Here in Greece, New Year (Protochronia, Greek Πρωτοχρονιά) is usually celebrated with a Vasilopita, which literally translates as Basil’s Pita. The latter word, pita, is variously defined as a Pie, Cake or Bread. This particular pita is named after Basil of Caesarea whose Saint’s day is the fist of January. I’ve blogged about this tradition in the past in numerous posts, but more specifically in Bread for Saint Basil which talks about a sweet bread (tsoureki) flavoured with mastic and machlepi. And Divides and Binding Traditions which discusses a variation – a more conventional orange flavoured cake. Both the sweet bread and cake go by the name Vasilopita. Whichever one is made for New Year, it is ceremoniously cut and a lucky person gets the coin that had been tucked inside.
However in the region of Epirus, there is a tradition of serving a meat pie (kreatopita) as a new year’s Vasilopita, savoury rather than sweet. This not so surprising as the northern region of Epirus, home to many shepherding and agricultural communities, is famous for its pitas (pies).
- 450 to 500g cooked lamb
- 250ml stock (lamb, chicken or vegetable)
- 1 small red onion
- 1 Tablespoon olive oil
- 80g raisins
- 40g pine nuts
- 1 stick cinnamon
- large handfull of chopped parsley
- salt and pepper
- 1 Tablespoon flour
- 15g butter
- 250ml milk
- 1/4 teaspoon grated nutmeg
- 2 eggs
- phyllo dough (homemade or commercial)
- approximately 20g melted butter and 20g oil mixed for brushing the dough – more or less depending on which type of phyllo used.
- 2 teaspoons nigella seeds
Preheat your oven to 190 degrees C (375 degrees F).
Prepare your filling by cutting and shredding the lamb and setting it aside. I used meat leftover from a roast leg of lamb, but you can use a shoulder or even lamb meat cut for stews that are either roasted or boiled before making this pie. Finely chop the onion. In a large pan, heat the olive oil and sauté the chopped onion until translucent. Add the pine nuts and the raisins and let them sauté for a few minutes until the nuts begin to get golden, then add the cooked meat. Pour on the stock and add the cinnamon stick. Partly cover and let the meat mixture simmer on low until the liquid is almost all absorbed – about 20 minutes to half an hour. Adjust with salt and pepper and fold in the chopped parsley. When the mixture is cool, remove the cinnamon stick and discard.
Make the béchamel by heating the butter in a separate pan, then adding the flour. Stir until the flour has been completely covered in the butter. Slowly add the milk and whisk to prevent clumps. When the milk begins to thicken, add the grated nutmeg and then whisk in the eggs, one at a time. Turn off heat. The béchamel should not be too thick, but thin enough to be able to be poured.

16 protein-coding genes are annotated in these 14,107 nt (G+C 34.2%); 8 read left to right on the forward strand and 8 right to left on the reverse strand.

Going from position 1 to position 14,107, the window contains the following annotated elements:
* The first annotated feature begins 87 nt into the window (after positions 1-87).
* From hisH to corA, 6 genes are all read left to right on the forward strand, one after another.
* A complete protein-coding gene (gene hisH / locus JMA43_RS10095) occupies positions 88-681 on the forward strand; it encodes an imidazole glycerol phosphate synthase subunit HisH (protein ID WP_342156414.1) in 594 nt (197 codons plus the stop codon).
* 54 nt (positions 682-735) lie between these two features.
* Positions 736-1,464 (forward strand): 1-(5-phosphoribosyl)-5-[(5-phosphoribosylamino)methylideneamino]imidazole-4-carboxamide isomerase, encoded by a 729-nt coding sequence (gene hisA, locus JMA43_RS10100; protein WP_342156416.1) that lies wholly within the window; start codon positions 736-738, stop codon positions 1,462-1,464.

To prepare the pie, oil a casserole (a tapsi) approximately 25 x 33cm (about 10 x 13 inches). There are different types of phyllo – the thick homemade type, a slightly thicker commercial one used primarily for pitas and a very fine thin one that is mostly used for sweets like baklava. Brush each layer of phyllo with a combination of melted butter and oil between the layers. For homemade phyllo 1 to 2 sheets thick for the bottom, 3 sheets for the slightly thicker commercial phyllo and 4 sheets for the thin phyllo. Make sure the phyllo overlaps the side of the casserole. Layer in the meat. Then spoon the béchamel evenly over top, lightly shaking so the sauce blends down into the meat. Place the phyllo over top (1 sheet of homemade, 3 thicker commercial or 3 to 4 of the thinner variety), again brushing butter and oil between the sheets. The filling should only be about 1cm thick. To close the pie, brush the edges with more butter/oil and roll the ends up to the edge of the casserole and tuck in slightly. Lightly score the top into serving pieces making sure you do not cut all the way through the dough into the filling. Brush the remaining butter and oil mixture (there should be very little left)all over the top of the pie and sprinkle with nigella seeds.
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Note: Meat pies as Vasilopitas are also common in other northern areas of Greece. But, a kreatopita is not just for New Year and is often made year round. I have seen numerous variations on meat pies, many of them using lean minced (ground) beef, some with meat in tomato sauces, others with dried fruits (such as prunes), and some, like the one above, with the addition of béchamel. Kreatopita is not just one recipe. There are any number of traditional regional variations as well as innovative new creations. What they have in common is beef/veal or lamb, that is red meats which are defined as kreas (Greek κρέας) encased in pastry. Chicken pies – kotopita, Greek κοτόπιτα – or pork pies – hirinopita, Greek χοιρινόπιτα – are different things altogether, but some communities or families will make a kotopita or a hirinopita for the New Year’s celebrations. And, again, there are numerous variations, made year-round. There are no hard and fast rules.